Honda Accord 2.4 i-VTEC EX

Price: £24,081
Top speed: 141 mph 0-60mph 9.5 seconds
Consumption: 32.8 mpg
CO2 emissions: 141g/km
Best for: German style on a Japanese budget
Also worth considering? Audi A4, Saab 9-3, Toyota Avensis

The word "premium" is a piece of jargon that's bandied about a lot in the motor industry. Every manufacturer wants its cars to be categorised as "premium", although that's less for reasons of vanity than because premium motors command premium prices. In Europe, the premium bracket embraces Audi, BMW and Mercedes-Benz – and, at a pinch, Jaguar and Land Rover too. In the US it extends to the up-market Japanese brands Lexus, Infiniti and Acura, owned by Toyota, Nissan and Honda respectively. It takes a long time to win full membership of this group; Alfa Romeo, Saab and Volvo still haven't quite made it.

Anyway, Honda thinks this latest version of its Accord is a premium product and, on the merits, you'd have to say they have a pretty good case. Great paintwork, close, evenly spaced shut-lines, reassuring German-style door-closing thunk – this car has them all. And while Japanese manufacturers are Johnny-come-latelies when it comes to diesel engines, Honda's second-generation i-DTEC unit, launched with this latest Accord, is probably smoother and sweeter than any comparable power plant offered by the German manufacturers.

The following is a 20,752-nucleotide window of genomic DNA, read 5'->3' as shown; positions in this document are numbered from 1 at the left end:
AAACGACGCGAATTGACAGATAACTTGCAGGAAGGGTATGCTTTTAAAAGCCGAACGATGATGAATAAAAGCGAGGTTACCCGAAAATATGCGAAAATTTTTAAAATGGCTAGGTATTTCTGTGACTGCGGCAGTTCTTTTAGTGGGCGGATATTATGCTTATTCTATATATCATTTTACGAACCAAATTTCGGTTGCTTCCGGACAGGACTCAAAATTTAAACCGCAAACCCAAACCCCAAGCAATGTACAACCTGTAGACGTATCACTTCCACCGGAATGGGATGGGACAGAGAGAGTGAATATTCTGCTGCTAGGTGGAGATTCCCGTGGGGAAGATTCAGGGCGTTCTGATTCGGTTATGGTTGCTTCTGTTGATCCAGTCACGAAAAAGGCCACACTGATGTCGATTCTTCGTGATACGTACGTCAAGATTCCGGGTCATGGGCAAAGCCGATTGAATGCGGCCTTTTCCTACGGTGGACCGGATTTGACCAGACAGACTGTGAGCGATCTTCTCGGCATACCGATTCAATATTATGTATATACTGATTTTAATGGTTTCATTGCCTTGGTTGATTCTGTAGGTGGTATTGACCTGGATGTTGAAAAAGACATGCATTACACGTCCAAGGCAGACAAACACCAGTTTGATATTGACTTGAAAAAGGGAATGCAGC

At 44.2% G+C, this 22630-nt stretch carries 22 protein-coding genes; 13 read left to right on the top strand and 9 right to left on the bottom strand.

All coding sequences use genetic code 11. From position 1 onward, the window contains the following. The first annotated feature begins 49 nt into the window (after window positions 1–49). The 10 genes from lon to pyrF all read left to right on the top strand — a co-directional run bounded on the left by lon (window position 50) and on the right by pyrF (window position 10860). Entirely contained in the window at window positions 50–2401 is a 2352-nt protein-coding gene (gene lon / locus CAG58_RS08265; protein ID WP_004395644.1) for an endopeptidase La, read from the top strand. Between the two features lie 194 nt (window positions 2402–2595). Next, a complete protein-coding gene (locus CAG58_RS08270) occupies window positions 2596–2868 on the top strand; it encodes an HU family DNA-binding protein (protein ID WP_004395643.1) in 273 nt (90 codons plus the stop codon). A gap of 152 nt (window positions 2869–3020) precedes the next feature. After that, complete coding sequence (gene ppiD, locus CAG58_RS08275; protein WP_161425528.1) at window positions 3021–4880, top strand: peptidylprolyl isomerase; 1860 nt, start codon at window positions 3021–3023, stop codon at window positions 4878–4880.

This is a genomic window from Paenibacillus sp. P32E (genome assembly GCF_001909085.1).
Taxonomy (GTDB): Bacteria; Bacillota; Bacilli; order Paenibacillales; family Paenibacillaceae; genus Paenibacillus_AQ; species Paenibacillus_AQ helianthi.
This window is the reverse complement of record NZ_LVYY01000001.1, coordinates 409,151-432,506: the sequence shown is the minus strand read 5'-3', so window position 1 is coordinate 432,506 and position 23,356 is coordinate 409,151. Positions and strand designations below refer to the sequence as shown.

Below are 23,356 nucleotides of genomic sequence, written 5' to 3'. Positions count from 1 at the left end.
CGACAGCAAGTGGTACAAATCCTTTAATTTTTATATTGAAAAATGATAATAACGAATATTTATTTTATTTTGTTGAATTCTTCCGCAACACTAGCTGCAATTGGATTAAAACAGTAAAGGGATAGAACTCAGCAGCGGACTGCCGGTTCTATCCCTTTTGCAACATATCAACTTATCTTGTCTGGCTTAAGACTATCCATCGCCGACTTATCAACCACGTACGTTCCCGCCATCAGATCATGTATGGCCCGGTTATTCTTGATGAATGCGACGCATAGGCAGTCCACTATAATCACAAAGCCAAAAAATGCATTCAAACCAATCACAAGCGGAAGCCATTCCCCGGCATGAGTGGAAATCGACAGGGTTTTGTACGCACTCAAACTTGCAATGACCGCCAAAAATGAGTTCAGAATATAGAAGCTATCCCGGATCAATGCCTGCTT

Our test car did without i-DTEC and came instead with the largest – at 2.4 litres – petrol engine available on the Accord, paired with an automatic gearbox. To most Europeans, a big automatic saloon with a largish four-cylinder petrol engine looks like a recipe for roughness, limp performance and poor fuel economy. So it's to Honda's credit that our car was both smooth and swift, if not particularly frugal.

So what stands between Honda's Accord and membership of the premium club, if the car itself is up to scratch? I think it may be a certain quality of anonymity, a curious thing in a product from a company like Honda that has often been a maverick or pioneer among Japanese car-makers. If I ask you to imagine what the "face" of Mercedes or BMW looks like, you will probably know what I'm talking about; if I ask you to picture the face of Honda, the chances are, you'll draw a blank. But then again, if the credit crunch is going to be as bad as the experts say it is, Honda's sort of understatement backed by substance could become very popular indeed.

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